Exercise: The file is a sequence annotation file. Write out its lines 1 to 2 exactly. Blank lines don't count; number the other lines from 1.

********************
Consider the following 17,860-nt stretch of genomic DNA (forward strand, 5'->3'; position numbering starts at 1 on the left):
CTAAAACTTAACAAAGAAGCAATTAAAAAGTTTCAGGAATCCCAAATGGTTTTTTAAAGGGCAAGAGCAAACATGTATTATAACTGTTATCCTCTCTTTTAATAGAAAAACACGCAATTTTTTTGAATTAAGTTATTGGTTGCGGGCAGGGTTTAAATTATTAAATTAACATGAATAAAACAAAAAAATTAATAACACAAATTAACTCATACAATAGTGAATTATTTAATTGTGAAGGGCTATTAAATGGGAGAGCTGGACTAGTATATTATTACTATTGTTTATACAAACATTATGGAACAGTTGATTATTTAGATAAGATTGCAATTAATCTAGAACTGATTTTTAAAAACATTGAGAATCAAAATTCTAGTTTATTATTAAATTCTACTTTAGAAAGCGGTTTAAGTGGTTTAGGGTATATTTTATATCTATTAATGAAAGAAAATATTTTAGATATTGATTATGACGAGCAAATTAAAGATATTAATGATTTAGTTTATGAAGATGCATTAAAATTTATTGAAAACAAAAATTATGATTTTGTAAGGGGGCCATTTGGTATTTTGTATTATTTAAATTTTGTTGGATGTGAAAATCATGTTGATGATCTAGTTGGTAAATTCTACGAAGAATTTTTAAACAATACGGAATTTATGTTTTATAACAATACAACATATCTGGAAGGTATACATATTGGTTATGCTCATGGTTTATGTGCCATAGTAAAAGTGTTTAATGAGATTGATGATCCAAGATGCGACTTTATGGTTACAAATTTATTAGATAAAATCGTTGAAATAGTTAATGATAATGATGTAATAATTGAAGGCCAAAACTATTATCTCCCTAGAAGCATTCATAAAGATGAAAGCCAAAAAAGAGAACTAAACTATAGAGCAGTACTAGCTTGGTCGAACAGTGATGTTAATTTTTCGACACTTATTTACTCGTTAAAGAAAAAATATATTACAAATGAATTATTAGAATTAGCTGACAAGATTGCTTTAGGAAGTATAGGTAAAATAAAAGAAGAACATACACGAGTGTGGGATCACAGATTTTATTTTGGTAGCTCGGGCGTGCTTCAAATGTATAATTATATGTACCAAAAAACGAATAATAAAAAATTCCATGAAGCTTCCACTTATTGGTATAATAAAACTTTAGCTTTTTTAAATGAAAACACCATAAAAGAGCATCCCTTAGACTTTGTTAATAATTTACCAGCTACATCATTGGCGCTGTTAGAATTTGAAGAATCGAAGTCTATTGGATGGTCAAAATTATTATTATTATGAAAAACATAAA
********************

Consider the following 17,860-nt stretch of genomic DNA (forward strand, 5'->3'; position numbering starts at 1 on the left):
CTAAAACTTAACAAAGAAGCAATTAAAAAGTTTCAGGAATCCCAAATGGTTTTTTAAAGGGCAAGAGCAAACATGTATTATAACTGTTATCCTCTCTTTTAATAGAAAAACACGCAATTTTTTTGAATTAAGTTATTGGTTGCGGGCAGGGTTTAAATTATTAAATTAACATGAATAAAACAAAAAAATTAATAACACAAATTAACTCATACAATAGTGAATTATTTAATTGTGAAGGGCTATTAAATGGGAGAGCTGGACTAGTATATTATTACTATTGTTTATACAAACATTATGGAACAGTTGATTATTTAGATAAGATTGCAATTAATCTAGAACTGATTTTTAAAAACATTGAGAATCAAAATTCTAGTTTATTATTAAATTCTACTTTAGAAAGCGGTTTAAGTGGTTTAGGGTATATTTTATATCTATTAATGAAAGAAAATATTTTAGATATTGATTATGACGAGCAAATTAAAGATATTAATGATTTAGTTTATGAAGATGCATTAAAATTTATTGAAAACAAAAATTATGATTTTGTAAGGGGGCCATTTGGTATTTTGTATTATTTAAATTTTGTTGGATGTGAAAATCATGTTGATGATCTAGTTGGTAAATTCTACGAAGAATTTTTAAACAATACGGAATTTATGTTTTATAACAATACAACATATCTGGAAGGTATACATATTGGTTATGCTCATGGTTTATGTGCCATAGTAAAAGTGTTTAATGAGATTGATGATCCAAGATGCGACTTTATGGTTACAAATTTATTAGATAAAATCGTTGAAATAGTTAATGATAATGATGTAATAATTGAAGGCCAAAACTATTATCTCCCTAGAAGCATTCATAAAGATGAAAGCCAAAAAAGAGAACTAAACTATAGAGCAGTACTAGCTTGGTCGAACAGTGATGTTAATTTTTCGACACTTATTTACTCGTTAAAGAAAAAATATATTACAAATGAATTATTAGAATTAGCTGACAAGATTGCTTTAGGAAGTATAGGTAAAATAAAAGAAGAACATACACGAGTGTGGGATCACAGATTTTATTTTGGTAGCTCGGGCGTGCTTCAAATGTATAATTATATGTACCAAAAAACGAATAATAAAAAATTCCATGAAGCTTCCACTTATTGGTATAATAAAACTTTAGCTTTTTTAAATGAAAACACCATAAAAGAGCATCCCTTAGACTTTGTTAATAATTTACCAGCTACATCATTGGCGCTGTTAGAATTTGAAGAATCGAAGTCTATTGGATGGTCAAAATTATTATTATTATGAAAAACATAAA